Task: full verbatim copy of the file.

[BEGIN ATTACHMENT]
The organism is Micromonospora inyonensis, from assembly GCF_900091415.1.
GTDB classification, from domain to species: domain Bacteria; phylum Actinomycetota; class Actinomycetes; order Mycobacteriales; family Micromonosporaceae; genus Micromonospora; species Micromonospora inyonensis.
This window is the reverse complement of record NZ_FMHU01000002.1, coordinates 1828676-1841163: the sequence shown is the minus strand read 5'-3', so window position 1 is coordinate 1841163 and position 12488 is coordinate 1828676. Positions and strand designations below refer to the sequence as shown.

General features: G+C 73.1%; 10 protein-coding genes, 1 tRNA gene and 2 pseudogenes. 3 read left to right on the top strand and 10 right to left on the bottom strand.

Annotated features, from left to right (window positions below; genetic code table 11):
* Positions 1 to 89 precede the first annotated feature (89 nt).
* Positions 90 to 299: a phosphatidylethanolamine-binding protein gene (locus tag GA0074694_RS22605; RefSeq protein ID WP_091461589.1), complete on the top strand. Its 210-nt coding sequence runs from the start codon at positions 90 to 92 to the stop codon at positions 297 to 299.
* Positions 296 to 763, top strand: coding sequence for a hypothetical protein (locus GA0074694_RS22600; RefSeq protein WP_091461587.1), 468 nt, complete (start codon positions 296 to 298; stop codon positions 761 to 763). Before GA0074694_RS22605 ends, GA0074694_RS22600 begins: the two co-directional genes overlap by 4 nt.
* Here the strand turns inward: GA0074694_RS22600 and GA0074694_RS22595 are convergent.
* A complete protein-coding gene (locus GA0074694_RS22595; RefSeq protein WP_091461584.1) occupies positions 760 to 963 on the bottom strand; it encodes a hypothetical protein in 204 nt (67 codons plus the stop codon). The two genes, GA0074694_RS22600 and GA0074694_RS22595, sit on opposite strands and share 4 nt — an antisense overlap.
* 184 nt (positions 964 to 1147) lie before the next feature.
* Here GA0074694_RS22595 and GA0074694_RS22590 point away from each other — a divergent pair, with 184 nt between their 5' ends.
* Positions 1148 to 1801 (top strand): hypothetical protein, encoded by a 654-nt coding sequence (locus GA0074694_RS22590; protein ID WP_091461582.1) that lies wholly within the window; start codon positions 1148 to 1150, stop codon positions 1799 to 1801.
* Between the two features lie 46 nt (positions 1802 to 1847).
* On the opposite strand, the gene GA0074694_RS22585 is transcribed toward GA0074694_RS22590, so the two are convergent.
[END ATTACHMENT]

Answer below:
The organism is Micromonospora inyonensis, from assembly GCF_900091415.1.
GTDB classification, from domain to species: domain Bacteria; phylum Actinomycetota; class Actinomycetes; order Mycobacteriales; family Micromonosporaceae; genus Micromonospora; species Micromonospora inyonensis.
This window is the reverse complement of record NZ_FMHU01000002.1, coordinates 1828676-1841163: the sequence shown is the minus strand read 5'-3', so window position 1 is coordinate 1841163 and position 12488 is coordinate 1828676. Positions and strand designations below refer to the sequence as shown.

General features: G+C 73.1%; 10 protein-coding genes, 1 tRNA gene and 2 pseudogenes. 3 read left to right on the top strand and 10 right to left on the bottom strand.

Annotated features, from left to right (window positions below; genetic code table 11):
* Positions 1 to 89 precede the first annotated feature (89 nt).
* Positions 90 to 299: a phosphatidylethanolamine-binding protein gene (locus tag GA0074694_RS22605; RefSeq protein ID WP_091461589.1), complete on the top strand. Its 210-nt coding sequence runs from the start codon at positions 90 to 92 to the stop codon at positions 297 to 299.
* Positions 296 to 763, top strand: coding sequence for a hypothetical protein (locus GA0074694_RS22600; RefSeq protein WP_091461587.1), 468 nt, complete (start codon positions 296 to 298; stop codon positions 761 to 763). Before GA0074694_RS22605 ends, GA0074694_RS22600 begins: the two co-directional genes overlap by 4 nt.
* Here the strand turns inward: GA0074694_RS22600 and GA0074694_RS22595 are convergent.
* A complete protein-coding gene (locus GA0074694_RS22595; RefSeq protein WP_091461584.1) occupies positions 760 to 963 on the bottom strand; it encodes a hypothetical protein in 204 nt (67 codons plus the stop codon). The two genes, GA0074694_RS22600 and GA0074694_RS22595, sit on opposite strands and share 4 nt — an antisense overlap.
* 184 nt (positions 964 to 1147) lie before the next feature.
* Here GA0074694_RS22595 and GA0074694_RS22590 point away from each other — a divergent pair, with 184 nt between their 5' ends.
* Positions 1148 to 1801 (top strand): hypothetical protein, encoded by a 654-nt coding sequence (locus GA0074694_RS22590; protein ID WP_091461582.1) that lies wholly within the window; start codon positions 1148 to 1150, stop codon positions 1799 to 1801.
* Between the two features lie 46 nt (positions 1802 to 1847).
* On the opposite strand, the gene GA0074694_RS22585 is transcribed toward GA0074694_RS22590, so the two are convergent.